- Research how to find a good breeder.
Good breeders will show their cats, even only occasionally, to make sure they are meeting the written breed standard. Good breeders will have a sales contract and offer a health guarantee. Kittens are typically sold with most of their kitten vaccines and either spayed/neutered or with a spay/neuter agreement. A good breeder will not send a kitten to their new home til they are at least 12 weeks old!

- Do not be in a rush.
Some breeds are rare. Also, it's not unusual to end up on a breeder's "waiting list." Most good breeders do like to keep their cattery numbers small to make sure the cats get the care and attention they need. Some breeders only have a few litters each year. You may need to be patient to get what you want - especially if you have your heart set on a specific gender or color. It took 6 months of searching before Mom got me - but she says I was worth the wait!

- Consider rescue, older kittens, or retired breeders too.
There are some breed rescues out there. Also sometimes common breeds like Persians and Siamese do end up in shelters. Breeders sometimes have older kittens and retired adults available too, and often at a reduced price. Mom got Rider at 7 months old. His breeder had wanted to keep him as a "stud," but didn't need another male. His breeder was happy to place him with Mom as she knew Mom would give him a good home, he'd have another young energetic cat to play with, and Mom would show him. A breeder might hang on to a kitten for breeding, but sometimes kittens do not mature as hoped and a breeder may have an older kitten who needs a home. Breeders also cannot keep all their adults, and sometimes have young adults (2-5 years old) who are retired from breeding and showing and need to find a loving pet home.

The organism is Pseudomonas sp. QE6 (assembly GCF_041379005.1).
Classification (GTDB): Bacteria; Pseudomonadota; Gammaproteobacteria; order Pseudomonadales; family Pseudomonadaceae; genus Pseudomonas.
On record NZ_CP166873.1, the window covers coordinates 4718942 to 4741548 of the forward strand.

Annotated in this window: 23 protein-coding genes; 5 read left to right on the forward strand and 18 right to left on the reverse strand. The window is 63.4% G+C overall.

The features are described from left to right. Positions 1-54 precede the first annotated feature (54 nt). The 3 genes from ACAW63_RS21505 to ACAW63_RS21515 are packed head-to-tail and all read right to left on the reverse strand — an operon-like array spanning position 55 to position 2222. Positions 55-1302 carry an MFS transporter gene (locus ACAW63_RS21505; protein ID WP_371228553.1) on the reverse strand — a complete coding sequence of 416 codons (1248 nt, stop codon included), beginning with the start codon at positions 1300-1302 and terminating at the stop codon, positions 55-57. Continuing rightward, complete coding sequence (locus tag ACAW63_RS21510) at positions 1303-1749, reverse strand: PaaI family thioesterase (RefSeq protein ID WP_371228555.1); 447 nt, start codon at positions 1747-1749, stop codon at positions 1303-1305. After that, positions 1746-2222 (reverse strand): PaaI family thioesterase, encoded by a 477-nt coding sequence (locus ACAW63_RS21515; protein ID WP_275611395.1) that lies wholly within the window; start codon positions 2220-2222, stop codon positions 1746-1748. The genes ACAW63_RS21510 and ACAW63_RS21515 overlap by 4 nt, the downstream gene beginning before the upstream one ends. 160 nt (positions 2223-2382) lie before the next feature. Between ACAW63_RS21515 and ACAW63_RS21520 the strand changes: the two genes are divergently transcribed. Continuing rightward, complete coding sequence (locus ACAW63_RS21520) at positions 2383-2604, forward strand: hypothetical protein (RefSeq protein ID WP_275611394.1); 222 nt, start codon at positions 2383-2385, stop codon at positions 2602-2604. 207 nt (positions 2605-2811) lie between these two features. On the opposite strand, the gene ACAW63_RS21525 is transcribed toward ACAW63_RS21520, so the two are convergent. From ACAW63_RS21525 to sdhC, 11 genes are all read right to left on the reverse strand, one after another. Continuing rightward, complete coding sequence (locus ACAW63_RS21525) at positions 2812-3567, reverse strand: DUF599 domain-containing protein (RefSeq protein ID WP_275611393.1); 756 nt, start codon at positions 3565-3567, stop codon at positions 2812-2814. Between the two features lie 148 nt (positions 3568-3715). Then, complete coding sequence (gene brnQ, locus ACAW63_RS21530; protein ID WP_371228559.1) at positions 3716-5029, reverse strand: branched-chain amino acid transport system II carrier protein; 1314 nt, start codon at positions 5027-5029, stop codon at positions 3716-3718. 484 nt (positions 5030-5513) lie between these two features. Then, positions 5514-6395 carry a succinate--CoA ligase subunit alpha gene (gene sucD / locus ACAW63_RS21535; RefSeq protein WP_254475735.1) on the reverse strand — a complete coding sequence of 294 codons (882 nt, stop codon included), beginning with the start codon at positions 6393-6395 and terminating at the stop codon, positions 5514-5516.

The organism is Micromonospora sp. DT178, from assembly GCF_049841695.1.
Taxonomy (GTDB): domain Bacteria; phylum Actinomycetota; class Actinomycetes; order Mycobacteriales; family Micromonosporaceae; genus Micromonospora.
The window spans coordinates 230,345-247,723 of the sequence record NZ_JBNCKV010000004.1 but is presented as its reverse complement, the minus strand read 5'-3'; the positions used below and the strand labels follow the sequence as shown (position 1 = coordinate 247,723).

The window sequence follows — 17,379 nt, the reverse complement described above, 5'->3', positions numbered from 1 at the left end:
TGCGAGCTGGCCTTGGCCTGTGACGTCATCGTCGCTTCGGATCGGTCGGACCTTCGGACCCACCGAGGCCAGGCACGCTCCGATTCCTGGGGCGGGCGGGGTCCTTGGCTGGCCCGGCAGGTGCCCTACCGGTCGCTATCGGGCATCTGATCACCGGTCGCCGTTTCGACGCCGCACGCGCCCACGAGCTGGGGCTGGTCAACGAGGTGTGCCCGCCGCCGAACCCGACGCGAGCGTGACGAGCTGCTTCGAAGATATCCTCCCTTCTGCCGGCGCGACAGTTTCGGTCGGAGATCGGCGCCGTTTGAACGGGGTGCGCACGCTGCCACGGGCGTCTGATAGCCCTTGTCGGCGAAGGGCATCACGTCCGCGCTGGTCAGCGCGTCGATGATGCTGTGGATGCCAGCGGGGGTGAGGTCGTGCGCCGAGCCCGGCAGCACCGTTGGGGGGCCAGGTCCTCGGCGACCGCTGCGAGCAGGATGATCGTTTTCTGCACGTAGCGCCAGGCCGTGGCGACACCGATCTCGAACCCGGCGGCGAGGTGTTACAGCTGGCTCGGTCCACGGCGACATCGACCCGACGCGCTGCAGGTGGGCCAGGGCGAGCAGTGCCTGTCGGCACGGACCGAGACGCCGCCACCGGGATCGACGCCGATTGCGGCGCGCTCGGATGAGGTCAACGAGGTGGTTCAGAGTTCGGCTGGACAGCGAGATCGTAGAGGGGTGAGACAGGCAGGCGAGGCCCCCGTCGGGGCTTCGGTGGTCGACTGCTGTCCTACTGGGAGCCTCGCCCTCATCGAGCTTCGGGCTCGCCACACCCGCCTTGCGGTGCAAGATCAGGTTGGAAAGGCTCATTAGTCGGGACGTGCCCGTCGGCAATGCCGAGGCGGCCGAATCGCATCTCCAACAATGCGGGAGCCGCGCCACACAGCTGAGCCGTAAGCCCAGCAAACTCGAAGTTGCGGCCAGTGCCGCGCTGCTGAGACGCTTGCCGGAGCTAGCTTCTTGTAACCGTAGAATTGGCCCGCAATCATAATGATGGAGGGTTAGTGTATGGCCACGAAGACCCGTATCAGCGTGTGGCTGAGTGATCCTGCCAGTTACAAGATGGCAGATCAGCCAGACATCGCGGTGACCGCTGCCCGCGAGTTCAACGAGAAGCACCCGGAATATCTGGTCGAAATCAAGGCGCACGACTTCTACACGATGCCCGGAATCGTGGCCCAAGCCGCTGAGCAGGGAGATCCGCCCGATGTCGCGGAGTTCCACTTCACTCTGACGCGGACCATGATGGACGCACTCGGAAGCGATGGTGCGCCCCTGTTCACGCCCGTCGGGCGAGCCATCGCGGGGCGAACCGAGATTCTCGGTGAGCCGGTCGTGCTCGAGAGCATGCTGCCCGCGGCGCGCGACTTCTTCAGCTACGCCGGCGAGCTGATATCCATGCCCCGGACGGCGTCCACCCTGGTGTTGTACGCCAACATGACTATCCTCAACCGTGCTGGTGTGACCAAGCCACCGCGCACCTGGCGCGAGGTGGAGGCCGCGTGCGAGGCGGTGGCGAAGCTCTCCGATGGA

RESPECT The- Star!
Purred: Mon Feb 21, '11 4:15pm PST 
Since your not in a hurry to get a breed cat, I think the best thing you can do, is to go to some cat shows, and look around, and talk to the breeders. Most are very friendly and willing to talk to you and ans your questions, unless, they are getting ready for a ring, or waiting on a Final. Ring schedules are often moved around, depending on the judges, if one is running behind, or on occassion, one needs to leave early to catch a flight. Or sometimes a Final is sched for after lunch, and depending on whats going on in the other rings, might get moved up before lunch. When a kitty makes a Final, they call the cat's number, thats what they are listening for, plus with listening and keeping tract of the other 8 rings going on, it can get hectic sometimes. So just be patient, if one seems harried or in a hurry.